Hunt said staff members didn’t look at where board members lived when the boundaries were drawn.
The new lines are not as compact as the current boundaries.
For instance, Republican board member John Tedesco’s part of Garner is not in the section of town that’s included in the heavily Democratic District 4 that Democratic school board chairman Keith Sutton would be in.
Tedesco would be part of District 1 that forms the northern and eastern perimeters of the county, running from Garner up through Wendell and Zebulon and moving west through northern Wake Forest. It includes the area in Zebulon where Democratic board member Tom Benton lives and part of the watershed area in northern Wake where Democratic board member Kevin Hill lives.
District 6 would include Democratic school board members Jim Martin and Susan Evans and Republican Bill Fletcher.
Republican board member Deborah Prickett would be in District 5.
Democratic board vice chairwoman Christine Kushner would be in the new District 2.
Kushner questioned why her new district runs from the part of Raleigh inside the Beltline, including the Carolina Country Club, up past the Outer Loop into Wake Forest. The bill would remove most of the neighborhoods now in her district.
“It’s striking how radical a change it is,” Kushner said.
A rough check of the numbers would indicate that Kushner could have a hard time winning in the new District 2. In addition, it would seem Republicans could also win Districts 1, 6, 7 and B to gain a majority.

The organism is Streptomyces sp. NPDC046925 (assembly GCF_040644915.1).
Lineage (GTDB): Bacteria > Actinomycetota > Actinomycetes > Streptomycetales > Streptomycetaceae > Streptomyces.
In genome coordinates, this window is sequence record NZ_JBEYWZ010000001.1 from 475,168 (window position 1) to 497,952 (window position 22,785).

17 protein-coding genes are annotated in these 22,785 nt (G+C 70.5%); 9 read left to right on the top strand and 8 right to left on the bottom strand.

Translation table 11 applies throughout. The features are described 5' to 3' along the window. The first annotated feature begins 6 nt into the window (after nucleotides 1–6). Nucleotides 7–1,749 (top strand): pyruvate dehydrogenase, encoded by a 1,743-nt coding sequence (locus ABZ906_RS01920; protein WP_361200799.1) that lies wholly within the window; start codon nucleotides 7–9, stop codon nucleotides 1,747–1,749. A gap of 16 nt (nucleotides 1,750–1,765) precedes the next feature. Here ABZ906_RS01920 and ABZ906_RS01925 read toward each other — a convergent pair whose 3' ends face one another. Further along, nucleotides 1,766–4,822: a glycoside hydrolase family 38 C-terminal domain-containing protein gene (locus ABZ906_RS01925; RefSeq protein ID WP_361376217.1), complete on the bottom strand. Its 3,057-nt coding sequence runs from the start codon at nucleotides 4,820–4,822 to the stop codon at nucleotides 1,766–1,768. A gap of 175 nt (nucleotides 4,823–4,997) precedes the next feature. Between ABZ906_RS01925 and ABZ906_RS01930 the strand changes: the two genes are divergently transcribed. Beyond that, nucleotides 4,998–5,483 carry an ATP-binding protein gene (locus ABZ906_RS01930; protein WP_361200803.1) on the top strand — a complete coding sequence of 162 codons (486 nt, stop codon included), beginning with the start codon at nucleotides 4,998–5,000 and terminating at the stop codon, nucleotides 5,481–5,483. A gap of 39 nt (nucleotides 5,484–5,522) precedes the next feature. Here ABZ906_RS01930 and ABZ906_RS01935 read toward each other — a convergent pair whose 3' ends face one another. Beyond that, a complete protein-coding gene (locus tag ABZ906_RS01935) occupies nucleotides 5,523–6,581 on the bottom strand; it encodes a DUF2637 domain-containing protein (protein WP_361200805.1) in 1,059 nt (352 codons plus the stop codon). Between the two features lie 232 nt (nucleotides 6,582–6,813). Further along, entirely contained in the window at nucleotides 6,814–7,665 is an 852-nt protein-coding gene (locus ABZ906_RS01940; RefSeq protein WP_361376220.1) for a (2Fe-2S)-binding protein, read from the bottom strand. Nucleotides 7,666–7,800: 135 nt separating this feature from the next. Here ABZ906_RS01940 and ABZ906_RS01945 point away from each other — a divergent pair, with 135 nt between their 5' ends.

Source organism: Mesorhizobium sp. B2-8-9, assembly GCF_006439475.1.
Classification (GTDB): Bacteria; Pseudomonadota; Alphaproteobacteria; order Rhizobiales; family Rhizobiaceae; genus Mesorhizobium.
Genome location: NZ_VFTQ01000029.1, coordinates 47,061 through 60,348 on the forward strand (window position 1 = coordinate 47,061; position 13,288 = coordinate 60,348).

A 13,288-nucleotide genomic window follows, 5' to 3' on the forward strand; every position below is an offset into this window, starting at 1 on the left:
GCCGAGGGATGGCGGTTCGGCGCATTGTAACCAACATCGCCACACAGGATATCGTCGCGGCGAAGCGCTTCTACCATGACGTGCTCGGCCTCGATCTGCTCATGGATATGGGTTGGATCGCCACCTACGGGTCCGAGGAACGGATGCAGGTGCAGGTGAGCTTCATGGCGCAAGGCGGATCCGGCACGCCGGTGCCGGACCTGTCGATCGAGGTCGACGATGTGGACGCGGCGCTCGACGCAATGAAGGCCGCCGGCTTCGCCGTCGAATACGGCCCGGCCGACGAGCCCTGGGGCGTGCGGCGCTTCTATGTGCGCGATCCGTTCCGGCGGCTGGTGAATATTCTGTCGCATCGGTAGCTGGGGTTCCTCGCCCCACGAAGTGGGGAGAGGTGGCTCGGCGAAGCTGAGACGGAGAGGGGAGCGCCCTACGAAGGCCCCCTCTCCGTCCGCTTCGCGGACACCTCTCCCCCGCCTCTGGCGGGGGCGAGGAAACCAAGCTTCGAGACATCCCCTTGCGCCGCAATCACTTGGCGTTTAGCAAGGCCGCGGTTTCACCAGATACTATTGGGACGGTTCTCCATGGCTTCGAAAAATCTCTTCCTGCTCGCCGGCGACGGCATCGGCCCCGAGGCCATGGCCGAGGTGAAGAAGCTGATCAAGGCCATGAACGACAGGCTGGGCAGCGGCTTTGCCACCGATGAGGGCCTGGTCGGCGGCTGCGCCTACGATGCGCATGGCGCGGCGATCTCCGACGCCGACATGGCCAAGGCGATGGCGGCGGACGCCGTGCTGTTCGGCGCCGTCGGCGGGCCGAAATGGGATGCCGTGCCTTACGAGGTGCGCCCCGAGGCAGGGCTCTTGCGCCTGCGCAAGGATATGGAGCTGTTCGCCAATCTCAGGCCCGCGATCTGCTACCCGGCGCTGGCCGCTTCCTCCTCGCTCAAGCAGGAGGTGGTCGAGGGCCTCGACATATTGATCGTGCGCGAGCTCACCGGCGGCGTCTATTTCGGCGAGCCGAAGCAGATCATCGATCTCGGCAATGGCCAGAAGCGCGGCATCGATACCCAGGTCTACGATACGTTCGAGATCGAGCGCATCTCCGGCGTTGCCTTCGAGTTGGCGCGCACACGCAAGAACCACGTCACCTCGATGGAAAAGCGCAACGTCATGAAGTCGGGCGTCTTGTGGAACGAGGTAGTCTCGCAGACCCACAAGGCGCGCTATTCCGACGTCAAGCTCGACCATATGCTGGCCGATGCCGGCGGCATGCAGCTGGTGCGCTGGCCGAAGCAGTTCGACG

Democrats would seem to have a better chance in Districts 3, 4, 5 and A. That includes the district Prickett is in but there may be other data indicating it's more winnable for her or another Republican.
You're already seeing grumbling about the bill's new lines and shortening by 17 months the terms of the Democratic board members elected in 2011.
For instance, Rob Schofield of the liberal N.C. Policy Watch has called the bill a "power grab."
“It’s striking that they’re redistricting so significantly so soon and they’re shortening terms,” Kushner said. “It’s something you’d expect more in a Third World country than America.”
Sutton said shortening the terms is “moving the goal post” on voters.
“It’s really unfair to voters who thought they were picking people for four years,” Sutton said.
But Hunt said "it's not a big deal" that the terms are being changed.
Hunt also said that Republicans are only doing what Democrats had done when they were in charge.
“They did it that way for years,” Hunt said of Democrats. “We do it and they accuse us of being fascists and making a power grab. You didn’t hear that language from us.”
One of the issues that has been asked is why Hunt didn't do what the Republican majority on the Wake County Board of Commissioners requested in their legislative agenda by making four of the school board seats at-large positions.
Hunt said they heard feedback from people who said it would be too expensive for school board candidates to run countywide in Wake.
As a compromise, Hunt said they opted to go with creating the regional district B to cover the suburbs and regional District A to cover the urban core.